You are going to be finding numerous articles and resources as you review the literature. Some may just provide you with valuable background information, some you will eventually decide are not useful, and others will become part of your written review.
1. Keep a search log, in a notebook, a Google or Word document, or other preferred method, in order to record:
2. Use a reference manager such as Mendeley, EndNote, or Zotero which will help you keep track of citations, links and PDFs as well as allow for note-taking and highlighting. Scroll down for more.
3. Create a literature review matrix which will help give you a bird's eye view of all of the sources you find most useful and why. See the box below.
A literature review matrix is a graphic organizer that gives you an overview of the articles you select, how each relates to your research question, and how they relate to each other. It gives you a start to the task of synthesizing concepts and data you find.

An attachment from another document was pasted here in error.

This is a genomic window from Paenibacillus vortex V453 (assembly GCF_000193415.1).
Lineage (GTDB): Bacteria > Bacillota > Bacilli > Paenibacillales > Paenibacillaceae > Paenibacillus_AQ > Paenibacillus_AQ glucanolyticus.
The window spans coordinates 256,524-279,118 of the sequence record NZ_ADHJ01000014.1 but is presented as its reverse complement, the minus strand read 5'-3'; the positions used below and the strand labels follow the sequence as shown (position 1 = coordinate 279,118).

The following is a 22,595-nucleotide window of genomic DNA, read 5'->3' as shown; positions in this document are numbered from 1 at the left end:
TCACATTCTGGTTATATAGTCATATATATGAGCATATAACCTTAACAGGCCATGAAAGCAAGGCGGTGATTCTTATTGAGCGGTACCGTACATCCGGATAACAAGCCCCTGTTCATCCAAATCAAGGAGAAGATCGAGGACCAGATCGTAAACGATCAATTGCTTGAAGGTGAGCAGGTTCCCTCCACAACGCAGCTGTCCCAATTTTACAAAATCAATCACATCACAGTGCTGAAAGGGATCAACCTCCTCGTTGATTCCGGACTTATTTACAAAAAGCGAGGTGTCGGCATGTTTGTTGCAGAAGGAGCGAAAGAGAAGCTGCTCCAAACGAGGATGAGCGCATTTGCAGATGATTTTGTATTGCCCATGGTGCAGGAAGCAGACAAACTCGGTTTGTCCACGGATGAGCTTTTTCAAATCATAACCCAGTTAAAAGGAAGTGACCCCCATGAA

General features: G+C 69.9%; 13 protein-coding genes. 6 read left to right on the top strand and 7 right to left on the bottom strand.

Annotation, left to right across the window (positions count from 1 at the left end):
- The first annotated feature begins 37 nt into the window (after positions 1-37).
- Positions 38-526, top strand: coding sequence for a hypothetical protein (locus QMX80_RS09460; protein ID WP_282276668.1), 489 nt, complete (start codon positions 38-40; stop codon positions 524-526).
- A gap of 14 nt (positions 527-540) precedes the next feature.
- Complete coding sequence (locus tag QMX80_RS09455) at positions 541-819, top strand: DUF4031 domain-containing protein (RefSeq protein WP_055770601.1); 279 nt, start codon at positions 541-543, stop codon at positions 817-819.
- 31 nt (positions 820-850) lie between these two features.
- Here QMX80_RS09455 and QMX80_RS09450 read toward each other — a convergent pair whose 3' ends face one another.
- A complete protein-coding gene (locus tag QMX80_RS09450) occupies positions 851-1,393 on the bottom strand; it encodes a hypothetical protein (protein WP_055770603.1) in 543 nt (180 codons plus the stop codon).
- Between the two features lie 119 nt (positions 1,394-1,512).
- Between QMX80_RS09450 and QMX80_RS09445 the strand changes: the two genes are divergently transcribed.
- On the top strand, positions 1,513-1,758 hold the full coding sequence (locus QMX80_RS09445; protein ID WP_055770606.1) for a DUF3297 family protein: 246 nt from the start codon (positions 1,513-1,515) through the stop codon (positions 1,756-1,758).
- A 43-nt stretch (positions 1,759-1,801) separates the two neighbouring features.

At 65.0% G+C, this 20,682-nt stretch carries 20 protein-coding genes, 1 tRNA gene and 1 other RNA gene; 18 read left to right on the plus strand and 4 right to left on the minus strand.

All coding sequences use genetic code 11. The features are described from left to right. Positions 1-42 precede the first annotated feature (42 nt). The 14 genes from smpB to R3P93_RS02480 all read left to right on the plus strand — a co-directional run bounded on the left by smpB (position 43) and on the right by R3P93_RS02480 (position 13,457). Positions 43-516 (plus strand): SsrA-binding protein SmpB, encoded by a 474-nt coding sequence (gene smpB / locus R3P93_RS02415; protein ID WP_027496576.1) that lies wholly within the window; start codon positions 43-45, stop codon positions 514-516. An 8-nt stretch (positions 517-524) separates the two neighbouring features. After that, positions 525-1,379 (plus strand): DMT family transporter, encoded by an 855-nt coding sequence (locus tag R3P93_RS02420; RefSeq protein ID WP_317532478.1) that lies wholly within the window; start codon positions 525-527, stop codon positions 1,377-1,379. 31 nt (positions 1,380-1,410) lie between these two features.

Create your own matrix using Google Docs or Sheets as you prefer. Keep in mind that you will rename labels that fit your research. You will likely edit your matrix headings as your research develops.
The following Literature Matrix template can help you get started.
A search log helps you remember what searches and strategies you've tried and where you've tried them. You can make notes for future databases, searches, and sources to try. Here is one example.
Andersen Library supports two citation managers, listed below. To get help setting one up or using it, contact the librarian listed in the linked LibGuide.